A Moscow MBA Program Fights to Keep Russia's Brightest at Homeby
Russia isn’t known for its friendly investment climate or deep bench of influential business professors, which is why many of the country’s nascent corporate stars head to MBA programs in the U.S. and U.K.
Moscow School of Management Skolkovo wants to change that. The school will launch a redesigned MBA program this October that may entice Russian students applying to Oxford, Cambridge, Insead, Harvard, Stanford, and the University of Pennsylvania, among others, to stay closer to home.
“All of our applicants have very good proficiency in English and could be considered by international programs worldwide. They choose us because they want to have a positive impact on Russia and on our economy.” says Valeria Pavlyukovskaya, the school’s MBA program director.
Further incentives not to move abroad: Students can work full-time while enrolled in the new program, which meets in-person for four consecutive days each month and uses online classes to fill in the gaps. Each student is paired with a mentor who is considered a member of Russia’s business elite, such as billionaire Roman Abramovich, Sberbank Chairman Ruben Vardanian, and Evraz Non-Executive Chairman Alexander Abramov.
One of the new program’s biggest selling points, according to Pavlyukovskaya, is that it has no Russian teaching faculty. Since the USSR broke up, “there hasn’t been enough time to raise a generation of great business academics,” she says. All of Skolkovo’s MBA courses will be taught by visiting professors from Duke, Insead, Cambridge, Stanford, IMD in Switzerland, and IESE Business School in Spain. Professor were chosen for their current ties to industry; all are either entrepreneurs or running successful international consulting practices.
The idea is that the professors will teach relevant skills that are immediately applicable to students’ jobs. Small business owners and those going through the program without full-time jobs have the option of completing short-term work for companies such as Credit Suisse and MasterCard.
“The major aim is to make the whole experience much more practical,” Pavlyukovskaya says.
The combination of Western expertise and Russian experience makes the program unique. “You have to be able to apply the knowledge you get abroad to the Russian reality,” says Zoya Zaitseva, regional director for central Europe and central Asia for QS Quacquarelli Symonds, a London-based firm that studies MBA programs. “Skolkovo has found the right balance between what it teaches and how people use it.”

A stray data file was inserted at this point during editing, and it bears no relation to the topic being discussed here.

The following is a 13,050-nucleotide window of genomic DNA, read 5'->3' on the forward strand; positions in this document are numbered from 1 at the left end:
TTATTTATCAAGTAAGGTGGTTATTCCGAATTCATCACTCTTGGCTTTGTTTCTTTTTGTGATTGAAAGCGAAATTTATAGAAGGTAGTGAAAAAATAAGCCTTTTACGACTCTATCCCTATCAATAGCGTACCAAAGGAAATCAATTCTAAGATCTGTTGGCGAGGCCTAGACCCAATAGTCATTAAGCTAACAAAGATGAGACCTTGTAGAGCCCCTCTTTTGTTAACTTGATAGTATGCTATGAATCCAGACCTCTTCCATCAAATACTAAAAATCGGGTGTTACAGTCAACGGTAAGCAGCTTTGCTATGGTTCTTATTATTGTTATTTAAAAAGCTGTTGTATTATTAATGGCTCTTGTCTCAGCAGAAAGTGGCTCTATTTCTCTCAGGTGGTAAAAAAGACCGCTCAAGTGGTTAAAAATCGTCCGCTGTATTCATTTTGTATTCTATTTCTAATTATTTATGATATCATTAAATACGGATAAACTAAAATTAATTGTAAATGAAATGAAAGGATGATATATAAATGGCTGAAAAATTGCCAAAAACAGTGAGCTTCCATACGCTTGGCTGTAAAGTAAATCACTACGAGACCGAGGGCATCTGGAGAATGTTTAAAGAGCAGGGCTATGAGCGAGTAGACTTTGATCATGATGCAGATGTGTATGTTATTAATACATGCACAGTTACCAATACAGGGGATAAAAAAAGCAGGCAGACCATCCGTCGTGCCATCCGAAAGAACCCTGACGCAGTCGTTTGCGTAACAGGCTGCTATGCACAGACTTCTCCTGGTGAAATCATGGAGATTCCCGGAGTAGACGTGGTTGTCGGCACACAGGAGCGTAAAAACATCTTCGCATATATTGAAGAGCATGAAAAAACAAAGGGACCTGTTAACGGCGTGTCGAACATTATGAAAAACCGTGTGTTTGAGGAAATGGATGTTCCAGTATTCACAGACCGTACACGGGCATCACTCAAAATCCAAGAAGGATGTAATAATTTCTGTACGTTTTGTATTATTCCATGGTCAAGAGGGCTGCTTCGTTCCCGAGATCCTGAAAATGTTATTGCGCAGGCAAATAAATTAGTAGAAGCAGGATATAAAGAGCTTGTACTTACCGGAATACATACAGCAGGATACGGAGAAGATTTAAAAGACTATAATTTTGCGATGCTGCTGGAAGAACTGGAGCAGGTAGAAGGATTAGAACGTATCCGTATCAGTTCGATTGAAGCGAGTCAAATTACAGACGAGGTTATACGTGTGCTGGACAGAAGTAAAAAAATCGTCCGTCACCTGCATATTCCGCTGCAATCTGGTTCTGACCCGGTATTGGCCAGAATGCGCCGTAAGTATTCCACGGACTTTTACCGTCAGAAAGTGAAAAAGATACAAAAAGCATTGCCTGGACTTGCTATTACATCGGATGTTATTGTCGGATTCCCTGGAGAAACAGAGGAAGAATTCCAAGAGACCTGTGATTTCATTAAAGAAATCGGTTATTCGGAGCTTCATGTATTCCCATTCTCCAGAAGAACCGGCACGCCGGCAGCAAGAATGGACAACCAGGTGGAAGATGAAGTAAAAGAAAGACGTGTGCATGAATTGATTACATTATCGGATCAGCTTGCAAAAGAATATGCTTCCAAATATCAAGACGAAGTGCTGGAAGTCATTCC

Pavlyukovskaya previously led the school’s popular EMBA program, which enrolls students aged 33 to 50, many of whom fly in on weekends to take classes.
“Traditionally, full-time MBA programs have never survived in Russia,” Zaitseva says. “Russians start working quite early, while they’re still in university, and by 24 or 26 they already have experienced titles and salaries comparable to North Americans at 32 or 35. They don’t want to miss out on a year of income or industry experience.”
What Skolkovo is proposing is an Executive MBA-like program for a full-time MBA audience. Students applying for the new MBA range in age from 24 to 30. About 60 percent are corporate managers and the rest are entrepreneurs.
The school recruits heavily among former USSR lands. Half its students typically come from Russia and 10 percent each from Kazakhstan, Ukraine, Belarus, Armenia, and others. Nearly all are looking to do business in Russia.
The program faces challenges. A major one: its name. Zaitseva says the school was founded in 2006 and adopted the moniker from the rural location of Skolkovo. In 2010, the Russian government announced the foundation of the Skolkovo Innovation Center, a business development area dubbed Russia’s Silicon Valley. Zaitseva says investors’ low trust in the Russian government may hurt perceptions of the privately-funded Skolkovo business school as it looks to expand.
Russia ranked 92nd of 189 countries in a 2013 World Bank study of the biggest emerging economies implementing better business practices. That position was up from the previous year’s spot at 112.
A bright spot for Skolkovo is a growing tendency by international business school applicants to favor schools closer to their homes. U.S. business schools received 47 percent of GMAT test scores from Russians in 2012,down from 63 percent in 2008 (PDF).
Under its new MBA structure, Skolkovo is primarily targeting students who want to work in Russia, Zaitseva says. The country has several “high profile, highly-mobile English-speakers who are interested in a career change,” she says, who “for whatever reason choose not to study outside of Russia. This is perfect for them.”